“And what about this sorry succession of dry-rotted, dessicated dumps we had no choice but to live in because I wound up on the paltry disability granted me? What about You keeping us on the set of ‘Dancing With Bill’, shopping at all the better stores like Goodwill, St. Vincent de Paul and DAV? THIS, God, is Your idea of a good time?”
“I turned away from comfortable jobs and income to invest myself in Your call into pastoral ministry and this is the result? I know I wasn’t the best at it, but I gave my best to it. I did the best I could with what You’d provided me. God, I flat do NOT understand: why. are. You. letting. this. happen?”
So, Paul. Three times, buddy? Really? The Paul I see through New Testament word pictures somehow doesn’t comport with such a mild acquiescence. As I recall, your arrogance was such that God had to whack you off your ride. Blinded you, too.
I see that same feisty, opinionated, resolute toughness displayed all through your ministry. Once an antiGod and -Church monster, you became equally just such a powerhouse for Christ and His Church.
But, hey–you say three, I take you at your word. I’m thinking, though, it’s more like the most recent three.
I can identify with that.
There’s something else far more important.
Looking back across the intervening years, I can also now identify with Paul’s calling his handicap “The Gift”.
I am quite literally alive through God’s healing; Medicine says I cannot live with only 18 inches of small intestine. Yet here I am. I begin every day with my energy level at ‘0’. Any expenditure of energy immediately begins subtracting, registering on the negative side of the scale. It’s now so normal I just take it in stride, knowing every day I must rely on God’s energy flowing through me. I have none of my own.
Understanding I must rely on God for energy is a blessing, part of ‘the gift’. I didn’t have to before; in fact, I rarely recognized the need.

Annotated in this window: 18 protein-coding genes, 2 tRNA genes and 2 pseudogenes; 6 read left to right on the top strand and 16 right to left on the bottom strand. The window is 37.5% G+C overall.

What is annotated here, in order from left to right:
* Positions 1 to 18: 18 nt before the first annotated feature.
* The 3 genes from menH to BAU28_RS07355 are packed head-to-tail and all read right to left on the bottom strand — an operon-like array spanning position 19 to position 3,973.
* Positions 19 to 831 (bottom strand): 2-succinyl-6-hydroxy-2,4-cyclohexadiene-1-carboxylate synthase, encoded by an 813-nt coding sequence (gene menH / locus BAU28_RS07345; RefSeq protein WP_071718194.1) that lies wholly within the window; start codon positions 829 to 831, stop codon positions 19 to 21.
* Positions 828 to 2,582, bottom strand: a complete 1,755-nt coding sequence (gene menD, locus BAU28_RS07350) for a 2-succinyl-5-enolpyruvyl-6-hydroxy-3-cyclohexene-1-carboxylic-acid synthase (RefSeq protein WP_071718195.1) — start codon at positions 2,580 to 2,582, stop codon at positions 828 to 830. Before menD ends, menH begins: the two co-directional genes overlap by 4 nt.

Now it’s become a habit.
There’s one more piece of ‘the gift’ about which I need to tell you. Since I was willing to be naked-honest with God in telling Him I was furious at ‘im for letting all this happen as He did, we’ve been a lot closer. We really do walk together a lot more; He knows now that I won’t hold back on my real feelings and thoughts with Him. I now know in return that He truly is working ALL things TOGETHER for good in my life.
Totally convinced I am.
Hey. I’m not saying it’s not still The Grind. I have some rough days.
- I generate kidney stones about once a month or every six weeks. Chronic nutritional deficit. “No, not fun; no, not fun!”
- If I physically overdo it working outside (or, say, helping a good friend move an office which included 2 flights of stairs), I bring on serious dehydration.
- I am eating all the time. Uhhhh, NO. That’s not the wonderful thing you think it is.
Yes, the means of quickly rehydrating for me is gone. No, I won’t be helping move an office again. I almost put myself in the hospital and am very slowly dragging my way back. 2-3 bags – very cold bags – is the usual, and freezing from the inside-out is, ah, uncool. I knew I might pay that price. I also knew my friend needed that help and I depended on God to help me walk the tightrope. He did. Yet it has not been pleasant.
Every aspect of The Grind, however, now reminds me daily of God’s ability to heal to whatever degree He knows in each case is best. I really am a walking, talking, eating, drinking, positively-charged miracle!
That’s a gift in anybody’s book.
© D. Dean Boone, June 2015